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EPA to take control of Ohio derailment response

Under binding order, EPA will require Norfolk Southern to remediate toxic site in East Palestine

Environmental Protection Agency Administrator Michael Regan with his staff in East Palestine, Ohio, on Thursday. (Lucy Schaly/AP)
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EAST PALESTINE, Ohio — The Environmental Protection Agency, under pressure to respond more forcefully to the train derailment that released toxic chemicals here, will take control of the response to the disaster and will require rail company Norfolk Southern to clean up the contamination, the agency’s head said Tuesday.

With the saga now in its third week, EPA Administrator Michael Regan said Norfolk Southern will be required to remediate the area under a plan approved by the federal agency rather than doing the voluntary cleanup its CEO had previously pledged.

The move came after frustration from both residents and officials in Ohio and Pennsylvania with the rail company and criticism of the Biden administration’s response to the Feb. 3 crash from some lawmakers. In the two weeks since evacuated residents returned to their homes, national attention on East Palestine has intensified and residents have said they were left with questions about potential contamination and cleanup.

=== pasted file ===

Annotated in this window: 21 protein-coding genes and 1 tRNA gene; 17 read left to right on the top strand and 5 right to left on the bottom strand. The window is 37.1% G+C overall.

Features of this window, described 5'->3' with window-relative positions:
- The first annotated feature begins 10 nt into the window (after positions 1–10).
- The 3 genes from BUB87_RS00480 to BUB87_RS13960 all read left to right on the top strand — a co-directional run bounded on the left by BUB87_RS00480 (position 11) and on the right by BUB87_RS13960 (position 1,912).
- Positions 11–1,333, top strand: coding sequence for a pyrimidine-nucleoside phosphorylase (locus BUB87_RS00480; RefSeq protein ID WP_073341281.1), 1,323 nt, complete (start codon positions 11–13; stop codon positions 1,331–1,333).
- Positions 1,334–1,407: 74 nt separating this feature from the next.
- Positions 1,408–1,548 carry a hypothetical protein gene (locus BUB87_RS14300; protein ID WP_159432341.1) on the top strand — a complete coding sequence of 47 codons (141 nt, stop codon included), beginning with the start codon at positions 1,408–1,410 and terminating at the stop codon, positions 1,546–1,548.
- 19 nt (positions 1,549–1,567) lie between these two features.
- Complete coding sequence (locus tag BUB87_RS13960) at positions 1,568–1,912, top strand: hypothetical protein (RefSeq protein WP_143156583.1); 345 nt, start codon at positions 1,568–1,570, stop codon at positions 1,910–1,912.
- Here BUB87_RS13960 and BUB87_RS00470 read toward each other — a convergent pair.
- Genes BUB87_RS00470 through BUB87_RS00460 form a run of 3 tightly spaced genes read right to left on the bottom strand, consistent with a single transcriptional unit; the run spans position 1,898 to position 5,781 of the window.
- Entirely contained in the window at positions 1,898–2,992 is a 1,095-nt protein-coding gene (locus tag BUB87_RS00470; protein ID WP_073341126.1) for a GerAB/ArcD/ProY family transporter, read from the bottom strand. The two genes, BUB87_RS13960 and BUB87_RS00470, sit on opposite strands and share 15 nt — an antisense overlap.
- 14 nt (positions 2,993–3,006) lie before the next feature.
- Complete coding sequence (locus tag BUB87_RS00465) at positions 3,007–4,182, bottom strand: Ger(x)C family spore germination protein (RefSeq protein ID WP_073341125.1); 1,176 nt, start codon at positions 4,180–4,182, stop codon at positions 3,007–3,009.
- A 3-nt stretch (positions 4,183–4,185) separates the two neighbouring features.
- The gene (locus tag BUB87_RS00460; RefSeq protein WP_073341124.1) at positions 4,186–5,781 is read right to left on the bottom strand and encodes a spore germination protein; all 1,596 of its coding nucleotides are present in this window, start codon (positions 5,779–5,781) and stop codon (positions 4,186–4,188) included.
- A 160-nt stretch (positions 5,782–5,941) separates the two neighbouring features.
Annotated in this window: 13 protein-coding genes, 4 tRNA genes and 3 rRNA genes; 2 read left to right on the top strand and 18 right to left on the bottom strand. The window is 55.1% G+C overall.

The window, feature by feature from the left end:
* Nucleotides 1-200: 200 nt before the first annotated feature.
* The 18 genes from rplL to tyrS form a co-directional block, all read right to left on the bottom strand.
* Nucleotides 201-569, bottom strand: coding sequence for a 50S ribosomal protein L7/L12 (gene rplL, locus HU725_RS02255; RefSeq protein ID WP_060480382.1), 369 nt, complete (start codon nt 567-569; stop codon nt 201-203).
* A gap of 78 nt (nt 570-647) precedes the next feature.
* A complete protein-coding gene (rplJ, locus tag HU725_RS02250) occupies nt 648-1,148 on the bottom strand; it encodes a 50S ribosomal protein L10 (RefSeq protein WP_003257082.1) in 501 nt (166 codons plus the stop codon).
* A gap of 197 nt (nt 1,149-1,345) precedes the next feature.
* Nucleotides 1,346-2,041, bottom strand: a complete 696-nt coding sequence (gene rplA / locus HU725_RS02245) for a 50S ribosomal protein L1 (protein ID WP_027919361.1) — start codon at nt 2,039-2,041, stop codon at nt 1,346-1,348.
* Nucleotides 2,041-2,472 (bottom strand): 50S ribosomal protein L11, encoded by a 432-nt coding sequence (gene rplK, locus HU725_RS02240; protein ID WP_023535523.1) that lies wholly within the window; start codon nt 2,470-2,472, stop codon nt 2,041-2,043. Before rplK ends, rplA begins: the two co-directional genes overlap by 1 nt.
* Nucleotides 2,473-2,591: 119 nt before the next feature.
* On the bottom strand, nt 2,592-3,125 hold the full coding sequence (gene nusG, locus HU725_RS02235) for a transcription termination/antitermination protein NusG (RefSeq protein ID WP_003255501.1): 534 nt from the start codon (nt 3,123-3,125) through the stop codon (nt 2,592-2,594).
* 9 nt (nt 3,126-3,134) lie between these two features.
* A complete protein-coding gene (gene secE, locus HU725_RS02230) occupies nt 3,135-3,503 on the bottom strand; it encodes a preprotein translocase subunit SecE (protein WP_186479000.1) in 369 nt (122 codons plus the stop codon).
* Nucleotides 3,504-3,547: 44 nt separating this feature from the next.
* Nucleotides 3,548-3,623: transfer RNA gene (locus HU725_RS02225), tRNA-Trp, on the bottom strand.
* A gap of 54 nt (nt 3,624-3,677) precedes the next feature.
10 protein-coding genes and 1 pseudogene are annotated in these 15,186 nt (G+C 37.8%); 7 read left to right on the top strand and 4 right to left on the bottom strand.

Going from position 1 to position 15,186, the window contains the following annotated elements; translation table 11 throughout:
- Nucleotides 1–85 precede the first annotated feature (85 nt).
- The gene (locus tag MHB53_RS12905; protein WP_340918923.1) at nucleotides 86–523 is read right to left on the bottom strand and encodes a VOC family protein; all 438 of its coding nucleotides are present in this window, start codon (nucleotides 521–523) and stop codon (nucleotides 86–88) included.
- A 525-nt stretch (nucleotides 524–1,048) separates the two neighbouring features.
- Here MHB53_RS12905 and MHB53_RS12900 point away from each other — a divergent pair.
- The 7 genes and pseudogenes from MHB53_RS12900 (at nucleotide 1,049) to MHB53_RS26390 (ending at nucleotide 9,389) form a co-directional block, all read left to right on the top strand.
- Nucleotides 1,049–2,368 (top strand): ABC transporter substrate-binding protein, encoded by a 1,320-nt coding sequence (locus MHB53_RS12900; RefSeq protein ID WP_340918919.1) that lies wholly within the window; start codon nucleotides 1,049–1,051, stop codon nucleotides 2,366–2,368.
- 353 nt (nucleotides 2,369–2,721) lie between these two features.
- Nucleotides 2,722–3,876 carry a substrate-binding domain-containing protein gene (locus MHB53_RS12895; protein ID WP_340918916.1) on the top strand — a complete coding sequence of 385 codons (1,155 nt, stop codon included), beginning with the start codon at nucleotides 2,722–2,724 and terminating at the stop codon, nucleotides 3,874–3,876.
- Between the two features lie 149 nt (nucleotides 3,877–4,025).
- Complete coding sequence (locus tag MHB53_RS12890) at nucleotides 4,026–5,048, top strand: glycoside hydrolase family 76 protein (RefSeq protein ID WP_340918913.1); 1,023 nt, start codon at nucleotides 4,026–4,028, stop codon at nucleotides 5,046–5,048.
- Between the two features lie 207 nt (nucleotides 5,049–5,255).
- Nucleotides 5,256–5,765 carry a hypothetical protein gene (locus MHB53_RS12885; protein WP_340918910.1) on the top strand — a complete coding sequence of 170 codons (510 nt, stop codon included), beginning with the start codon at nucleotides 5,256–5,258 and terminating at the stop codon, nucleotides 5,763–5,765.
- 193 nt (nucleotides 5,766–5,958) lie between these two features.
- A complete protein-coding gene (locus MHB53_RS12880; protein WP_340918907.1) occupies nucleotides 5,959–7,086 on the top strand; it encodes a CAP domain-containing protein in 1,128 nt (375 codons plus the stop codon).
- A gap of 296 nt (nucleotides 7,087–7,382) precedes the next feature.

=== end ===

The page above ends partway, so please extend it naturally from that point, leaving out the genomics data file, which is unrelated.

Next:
While the move means the EPA can penalize the rail company if it doesn’t comply, it was not yet clear how much comfort the announcement would bring East Palestine’s 4,700 residents, who remain worried about their health and homes.

“I recognize that no matter how much data we collect or provide, it will not be enough to completely reassure everybody,” Regan said at a news conference in East Palestine. “But we’re going to work together day by day for as long as it takes to make sure that this community feels at home once again.”

On Feb. 21, the Environmental Protection Agency ordered Norfolk Southern to pay for all necessary cleanup of a toxic train derailment in East Palestine, Ohio. (Video: Reuters)

Norfolk Southern will have to pay for the remediation, under penalty of fines for violations. The company must also pay for cleaning services that the agency will offer to residents and businesses, participate in public meetings and share information publicly, according to the EPA.